Fed Interest Rate Decision (January 2020)
The Federal Reserve remained the target range for the federal funds rate to 1.5-1.75 percent on a 10-0 vote during its December meeting. What can be seen from its policy statement and dot plot is that Fed signaled no further plans to change rates in 2020 as well. Through three successive rate cuts this year, the US economy is apparently regaining growth momentum.
The minutes of FOMC stated that, the stance would be well calibrated to support the outlook of moderate growth, a strong labor market, and inflation near the Committee's symmetric 2% objective, and likely would remain so as long as incoming information about the economy did not result in a material reassessment of the economic outlook. The Fed kept its growth forecasts unchanged for this year at 2.2%; 2% for 2020; 1.9% for 2021; and 1.8% for 2022. Inflation is seen at 1.5% in 2019; 1.9% in 2020; 2% in 2021; and 2% in 2022; all unchanged from the September projection.
At present, the market is betting that the Fed this time will hold the federal funds rate range 1.5-1.75 percent unchanged.
U.S. Interest Rate Announcement History
Date (GMT) Previous Consensus Actual
29 Jan 2020 1.75% 1.75%
11 Dec 2019 1.75% 1.75% 1.75%
30 Oct 2019 2% 1.75% 1.75%
18 Sep 2019 2.25% 2% 2%
31 Jul 2019 2.5% 2.25% 2.25%
19 Jun 2019 2.5% 2.5% 2.5%
01 May 2019 2.5% 2.5% 2.5%
20 Mar 2019 2.5% 2.5% 2.5%
30 Jan 2019 2.5% 2.5% 2.5%
19 Dec 2018 2.25% 2.5% 2.5%
08 Nov 2018 2.25% 2.25% 2.25%
26 Sep 2018 2% 2.25% 2.25%
01 Aug 2018 2% 2% 2%
13 Jun 2018 1.75% 2% 2%
02 May 2018 1.75% 1.75% 1.75%
Opportunities can be found in the statement
“Consumer price inflation, as measured by the 12-month change in the price index for personal consumption expenditures, moved down from a little above the FOMC's objective of 2 percent in the middle of last year to a rate of 1.5 percent in May. The 12-month measure of inflation that excludes food and energy items (so-called core inflation), which historically has been a better indicator than the overall figure of where inflation will be in the future, was 1.6 percent in May—down from a rate of 2 percent from a year ago. However, these year-over-year declines mainly reflect soft readings in the monthly price data earlier this year, which appear to reflect transitory influences. Survey-based measures of longer-run inflation expectations are little changed, while market-based measures of inflation compensation have declined recently to levels close to or below the low levels seen late last year.” Referring to Fed’s Monetary Policy Report (July 2019).
The US annual inflation rate climbed to 2.3% (YoY) in December 2019 from 2.1% (YoY) in the previous month and in line with market consensus, which was the highest rate since October 2018, boosted by a sharp rebound in energy costs. The core inflation rate, which excludes volatile items such as food and energy, was unchanged at 2.3%, also in line with market forecasts. US CPI increased to 258.5 Index Points in December from 257.94 Index Points in November, showing a moderate pick up in inflation level after Fed’s consecutive three rate cut decisions. In determining the future adjustments to the target range for the fund rate, the FOMC will assess realized and expected economic conditions relative to its symmetric 2% inflation objective, including indicators of inflation pressures and inflation expectations.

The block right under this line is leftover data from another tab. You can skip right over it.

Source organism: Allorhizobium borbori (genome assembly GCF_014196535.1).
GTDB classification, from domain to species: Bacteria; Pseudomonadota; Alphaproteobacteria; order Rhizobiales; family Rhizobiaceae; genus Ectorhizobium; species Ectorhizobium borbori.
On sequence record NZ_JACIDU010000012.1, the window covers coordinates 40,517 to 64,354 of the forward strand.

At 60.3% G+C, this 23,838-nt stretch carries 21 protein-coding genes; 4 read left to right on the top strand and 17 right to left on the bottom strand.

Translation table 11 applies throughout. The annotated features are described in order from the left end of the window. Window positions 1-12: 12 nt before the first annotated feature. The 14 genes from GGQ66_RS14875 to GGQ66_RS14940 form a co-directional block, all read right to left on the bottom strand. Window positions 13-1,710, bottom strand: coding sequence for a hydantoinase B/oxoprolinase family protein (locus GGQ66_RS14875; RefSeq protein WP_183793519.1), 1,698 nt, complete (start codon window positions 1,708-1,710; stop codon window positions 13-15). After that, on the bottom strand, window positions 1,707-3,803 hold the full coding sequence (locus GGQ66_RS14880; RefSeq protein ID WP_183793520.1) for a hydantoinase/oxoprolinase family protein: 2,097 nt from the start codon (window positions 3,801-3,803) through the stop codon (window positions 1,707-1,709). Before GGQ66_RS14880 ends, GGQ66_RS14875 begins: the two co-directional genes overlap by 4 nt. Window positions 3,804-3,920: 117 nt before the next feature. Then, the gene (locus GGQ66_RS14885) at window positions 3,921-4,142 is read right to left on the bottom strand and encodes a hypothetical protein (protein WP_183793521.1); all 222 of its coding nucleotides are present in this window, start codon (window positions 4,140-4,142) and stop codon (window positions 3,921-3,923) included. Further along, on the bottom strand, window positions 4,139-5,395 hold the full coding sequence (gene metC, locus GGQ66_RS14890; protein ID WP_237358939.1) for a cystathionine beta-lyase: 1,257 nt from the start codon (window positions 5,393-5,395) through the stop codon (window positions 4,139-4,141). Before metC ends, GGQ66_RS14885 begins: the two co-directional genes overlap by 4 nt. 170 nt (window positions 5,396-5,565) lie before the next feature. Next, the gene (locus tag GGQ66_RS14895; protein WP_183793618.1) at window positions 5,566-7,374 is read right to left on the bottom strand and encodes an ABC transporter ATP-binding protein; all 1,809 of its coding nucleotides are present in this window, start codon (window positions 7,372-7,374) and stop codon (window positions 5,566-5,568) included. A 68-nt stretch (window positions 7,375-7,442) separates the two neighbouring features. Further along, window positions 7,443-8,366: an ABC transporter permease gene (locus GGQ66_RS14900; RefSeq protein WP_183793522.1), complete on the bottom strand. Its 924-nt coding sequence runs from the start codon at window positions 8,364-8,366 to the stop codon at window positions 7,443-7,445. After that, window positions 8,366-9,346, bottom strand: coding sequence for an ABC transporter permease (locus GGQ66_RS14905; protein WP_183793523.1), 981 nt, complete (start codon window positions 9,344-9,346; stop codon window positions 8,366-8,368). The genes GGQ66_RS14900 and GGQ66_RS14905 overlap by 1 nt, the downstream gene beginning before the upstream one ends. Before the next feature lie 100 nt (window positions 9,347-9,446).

“The labor market has continued to strengthen. Over the first five months of 2019, payrolls increased an average of 165,000 per month. This rate is down from the average pace of 223,000 in 2018, but it is faster than what is needed to provide jobs for new entrants into the labor force. The unemployment rate moved down from 3.9 percent in December to 3.6 percent in May; meanwhile, wage gains have remained moderate.” Referring to Fed’s Monetary Policy Report (July 2019).
The US unemployment rate held steady at 3.5% in December 2019, remaining at the lowest level in 50 years. FOMC indicates that the labour market remains strong, the non-farm payrolls in the US grew by 145 thousand in December 2019, following a downwardly revised 256 thousand rise in November. The labour market conditions are favorable, signaling no further need to future fund rate adjustments.
“In the first quarter, real gross domestic product (GDP) is reported to have increased at an annual rate of 3.1 percent, bolstered by a sizable contribution from net exports and business inventories. By contrast, consumer spending in the first quarter was lackluster but appears to have picked up in recent months. Meanwhile, following robust gains last year, business fixed investment slowed in the first quarter, and indicators suggest that investment decelerated further in the spring. All told, incoming data for the second quarter suggest a moderation in GDP growth—despite a pickup in consumption—as the contributions from net exports and inventories reverse and the impetus from business investment wanes further.” Referring to Fed’s Monetary Policy Report (July 2019).
The GDP in the United States expanded 2.1% in the 3rd quarter of 2019 over the same quarter of the previous year. With a strong job market, inflation above the objective and a bulk growth of GDP, FOMC is likely to hold the target range unchanged.
At present, the Dollar Index (DXY) is trading in the upward channel and currently testing the strong trend line connected from 2019 lows. In the Daily timeframe, RSI is heading north and MACD is climbing above the 0-axis, showing that DXY would be likely to return to bullish view again. DXY already breakout the 97.36 the resistance level, which has opening up the room to 98.00.